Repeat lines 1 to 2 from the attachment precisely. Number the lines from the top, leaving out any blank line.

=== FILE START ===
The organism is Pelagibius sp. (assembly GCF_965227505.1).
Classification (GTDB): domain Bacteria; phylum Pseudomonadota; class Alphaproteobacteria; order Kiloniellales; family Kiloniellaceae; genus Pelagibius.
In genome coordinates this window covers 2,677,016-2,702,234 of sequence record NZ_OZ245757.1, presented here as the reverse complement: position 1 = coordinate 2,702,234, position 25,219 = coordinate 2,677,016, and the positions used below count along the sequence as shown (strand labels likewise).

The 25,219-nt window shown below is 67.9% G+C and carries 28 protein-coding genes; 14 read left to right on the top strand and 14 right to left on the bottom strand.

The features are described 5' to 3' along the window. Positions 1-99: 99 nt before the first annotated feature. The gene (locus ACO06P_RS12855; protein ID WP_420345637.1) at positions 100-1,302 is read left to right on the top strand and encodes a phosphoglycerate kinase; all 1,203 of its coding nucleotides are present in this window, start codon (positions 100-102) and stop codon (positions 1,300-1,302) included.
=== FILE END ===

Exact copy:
The organism is Pelagibius sp. (assembly GCF_965227505.1).
Classification (GTDB): domain Bacteria; phylum Pseudomonadota; class Alphaproteobacteria; order Kiloniellales; family Kiloniellaceae; genus Pelagibius.